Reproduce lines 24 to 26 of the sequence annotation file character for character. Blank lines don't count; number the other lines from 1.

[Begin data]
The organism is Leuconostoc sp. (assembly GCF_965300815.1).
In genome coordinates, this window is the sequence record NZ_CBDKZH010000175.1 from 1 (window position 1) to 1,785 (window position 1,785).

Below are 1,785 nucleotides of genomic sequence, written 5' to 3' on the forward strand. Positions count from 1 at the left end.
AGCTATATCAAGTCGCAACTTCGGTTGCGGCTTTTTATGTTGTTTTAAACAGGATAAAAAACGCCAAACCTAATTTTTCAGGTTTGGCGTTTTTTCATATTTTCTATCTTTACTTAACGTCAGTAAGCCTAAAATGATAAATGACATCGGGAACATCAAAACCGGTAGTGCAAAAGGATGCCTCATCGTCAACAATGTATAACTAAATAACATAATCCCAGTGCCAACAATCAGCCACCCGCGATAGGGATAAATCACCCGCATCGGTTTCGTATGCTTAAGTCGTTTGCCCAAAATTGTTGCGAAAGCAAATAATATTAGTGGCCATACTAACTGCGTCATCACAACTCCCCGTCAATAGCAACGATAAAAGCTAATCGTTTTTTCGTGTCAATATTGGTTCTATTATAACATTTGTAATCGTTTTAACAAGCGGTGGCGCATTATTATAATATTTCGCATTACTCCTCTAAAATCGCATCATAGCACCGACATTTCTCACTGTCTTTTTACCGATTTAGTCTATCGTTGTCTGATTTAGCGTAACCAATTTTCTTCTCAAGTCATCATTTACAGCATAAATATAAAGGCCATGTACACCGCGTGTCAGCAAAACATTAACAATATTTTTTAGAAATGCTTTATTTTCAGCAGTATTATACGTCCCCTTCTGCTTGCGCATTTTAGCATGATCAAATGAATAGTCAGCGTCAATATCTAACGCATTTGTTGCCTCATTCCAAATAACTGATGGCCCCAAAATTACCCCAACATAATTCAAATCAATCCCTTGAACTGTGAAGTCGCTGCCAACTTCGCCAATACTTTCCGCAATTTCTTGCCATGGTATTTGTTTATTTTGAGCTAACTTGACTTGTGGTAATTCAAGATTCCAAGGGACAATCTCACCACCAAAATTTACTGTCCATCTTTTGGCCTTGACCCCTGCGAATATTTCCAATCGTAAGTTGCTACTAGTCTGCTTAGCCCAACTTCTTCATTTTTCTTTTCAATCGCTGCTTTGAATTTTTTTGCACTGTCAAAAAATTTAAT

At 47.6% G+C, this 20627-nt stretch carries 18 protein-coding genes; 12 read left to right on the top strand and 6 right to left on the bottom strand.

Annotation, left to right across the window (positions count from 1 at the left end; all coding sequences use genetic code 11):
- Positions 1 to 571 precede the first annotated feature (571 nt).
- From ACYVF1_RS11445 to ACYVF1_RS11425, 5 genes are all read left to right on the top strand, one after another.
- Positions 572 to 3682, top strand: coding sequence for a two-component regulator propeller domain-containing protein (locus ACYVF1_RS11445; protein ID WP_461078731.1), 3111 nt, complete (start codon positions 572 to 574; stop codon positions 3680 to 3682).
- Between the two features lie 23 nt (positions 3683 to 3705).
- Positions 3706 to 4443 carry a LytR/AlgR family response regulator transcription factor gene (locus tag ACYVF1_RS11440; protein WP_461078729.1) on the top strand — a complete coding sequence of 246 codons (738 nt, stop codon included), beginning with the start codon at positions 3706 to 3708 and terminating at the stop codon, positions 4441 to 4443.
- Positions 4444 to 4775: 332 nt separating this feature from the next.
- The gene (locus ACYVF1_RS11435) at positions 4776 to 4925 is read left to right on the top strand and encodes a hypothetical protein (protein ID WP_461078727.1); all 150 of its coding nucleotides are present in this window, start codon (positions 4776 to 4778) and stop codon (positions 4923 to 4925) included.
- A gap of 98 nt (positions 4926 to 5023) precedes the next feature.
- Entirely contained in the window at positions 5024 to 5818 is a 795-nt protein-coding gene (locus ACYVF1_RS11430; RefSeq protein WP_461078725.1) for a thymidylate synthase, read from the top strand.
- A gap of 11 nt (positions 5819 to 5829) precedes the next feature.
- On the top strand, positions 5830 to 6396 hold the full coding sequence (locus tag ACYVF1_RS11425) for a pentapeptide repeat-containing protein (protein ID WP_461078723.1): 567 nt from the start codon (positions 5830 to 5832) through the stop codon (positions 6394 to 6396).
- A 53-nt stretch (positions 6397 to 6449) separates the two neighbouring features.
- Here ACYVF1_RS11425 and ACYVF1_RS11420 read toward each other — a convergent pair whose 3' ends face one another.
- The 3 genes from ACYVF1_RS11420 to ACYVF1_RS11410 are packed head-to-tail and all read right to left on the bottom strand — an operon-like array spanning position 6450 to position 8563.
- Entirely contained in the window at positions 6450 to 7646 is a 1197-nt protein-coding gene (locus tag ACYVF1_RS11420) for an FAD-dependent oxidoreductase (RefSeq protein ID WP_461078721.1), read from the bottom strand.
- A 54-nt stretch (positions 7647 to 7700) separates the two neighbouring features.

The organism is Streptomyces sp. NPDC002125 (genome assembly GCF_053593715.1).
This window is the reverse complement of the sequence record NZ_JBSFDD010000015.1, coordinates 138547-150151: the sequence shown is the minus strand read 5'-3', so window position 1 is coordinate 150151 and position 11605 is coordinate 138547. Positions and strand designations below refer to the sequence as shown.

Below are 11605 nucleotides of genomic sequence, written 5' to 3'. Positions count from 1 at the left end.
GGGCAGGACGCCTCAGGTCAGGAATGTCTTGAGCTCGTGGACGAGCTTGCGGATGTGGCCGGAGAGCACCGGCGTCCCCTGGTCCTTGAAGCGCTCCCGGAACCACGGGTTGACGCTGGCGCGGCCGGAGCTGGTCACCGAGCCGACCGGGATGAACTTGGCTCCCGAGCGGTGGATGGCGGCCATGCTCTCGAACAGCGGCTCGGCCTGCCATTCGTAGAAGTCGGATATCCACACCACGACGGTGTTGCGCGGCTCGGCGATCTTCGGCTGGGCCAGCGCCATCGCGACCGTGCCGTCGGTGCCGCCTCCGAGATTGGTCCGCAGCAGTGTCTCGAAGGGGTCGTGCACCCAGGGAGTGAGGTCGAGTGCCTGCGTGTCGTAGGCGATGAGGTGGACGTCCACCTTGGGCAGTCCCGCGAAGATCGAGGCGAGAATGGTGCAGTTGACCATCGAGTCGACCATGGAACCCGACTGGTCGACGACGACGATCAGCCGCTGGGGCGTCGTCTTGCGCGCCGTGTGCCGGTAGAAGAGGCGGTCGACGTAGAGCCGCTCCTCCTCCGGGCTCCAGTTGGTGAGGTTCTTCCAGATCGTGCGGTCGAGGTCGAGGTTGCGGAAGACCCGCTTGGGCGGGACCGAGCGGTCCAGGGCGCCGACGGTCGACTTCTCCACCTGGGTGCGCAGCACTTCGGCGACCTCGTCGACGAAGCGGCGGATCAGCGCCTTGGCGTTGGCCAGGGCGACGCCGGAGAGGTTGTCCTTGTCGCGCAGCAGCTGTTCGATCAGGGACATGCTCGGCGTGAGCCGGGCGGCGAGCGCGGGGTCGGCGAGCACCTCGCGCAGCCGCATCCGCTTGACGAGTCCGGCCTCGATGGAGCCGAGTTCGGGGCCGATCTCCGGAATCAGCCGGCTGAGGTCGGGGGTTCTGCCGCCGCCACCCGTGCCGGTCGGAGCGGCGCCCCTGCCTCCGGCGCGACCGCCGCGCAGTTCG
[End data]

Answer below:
This window is the reverse complement of the sequence record NZ_JBSFDD010000015.1, coordinates 138547-150151: the sequence shown is the minus strand read 5'-3', so window position 1 is coordinate 150151 and position 11605 is coordinate 138547. Positions and strand designations below refer to the sequence as shown.

Below are 11605 nucleotides of genomic sequence, written 5' to 3'. Positions count from 1 at the left end.
GGGCAGGACGCCTCAGGTCAGGAATGTCTTGAGCTCGTGGACGAGCTTGCGGATGTGGCCGGAGAGCACCGGCGTCCCCTGGTCCTTGAAGCGCTCCCGGAACCACGGGTTGACGCTGGCGCGGCCGGAGCTGGTCACCGAGCCGACCGGGATGAACTTGGCTCCCGAGCGGTGGATGGCGGCCATGCTCTCGAACAGCGGCTCGGCCTGCCATTCGTAGAAGTCGGATATCCACACCACGACGGTGTTGCGCGGCTCGGCGATCTTCGGCTGGGCCAGCGCCATCGCGACCGTGCCGTCGGTGCCGCCTCCGAGATTGGTCCGCAGCAGTGTCTCGAAGGGGTCGTGCACCCAGGGAGTGAGGTCGAGTGCCTGCGTGTCGTAGGCGATGAGGTGGACGTCCACCTTGGGCAGTCCCGCGAAGATCGAGGCGAGAATGGTGCAGTTGACCATCGAGTCGACCATGGAACCCGACTGGTCGACGACGACGATCAGCCGCTGGGGCGTCGTCTTGCGCGCCGTGTGCCGGTAGAAGAGGCGGTCGACGTAGAGCCGCTCCTCCTCCGGGCTCCAGTTGGTGAGGTTCTTCCAGATCGTGCGGTCGAGGTCGAGGTTGCGGAAGACCCGCTTGGGCGGGACCGAGCGGTCCAGGGCGCCGACGGTCGACTTCTCCACCTGGGTGCGCAGCACTTCGGCGACCTCGTCGACGAAGCGGCGGATCAGCGCCTTGGCGTTGGCCAGGGCGACGCCGGAGAGGTTGTCCTTGTCGCGCAGCAGCTGTTCGATCAGGGACATGCTCGGCGTGAGCCGGGCGGCGAGCGCGGGGTCGGCGAGCACCTCGCGCAGCCGCATCCGCTTGACGAGTCCGGCCTCGATGGAGCCGAGTTCGGGGCCGATCTCCGGAATCAGCCGGCTGAGGTCGGGGGTTCTGCCGCCGCCACCCGTGCCGGTCGGAGCGGCGCCCCTGCCTCCGGCGCGACCGCCGCGCAGTTCG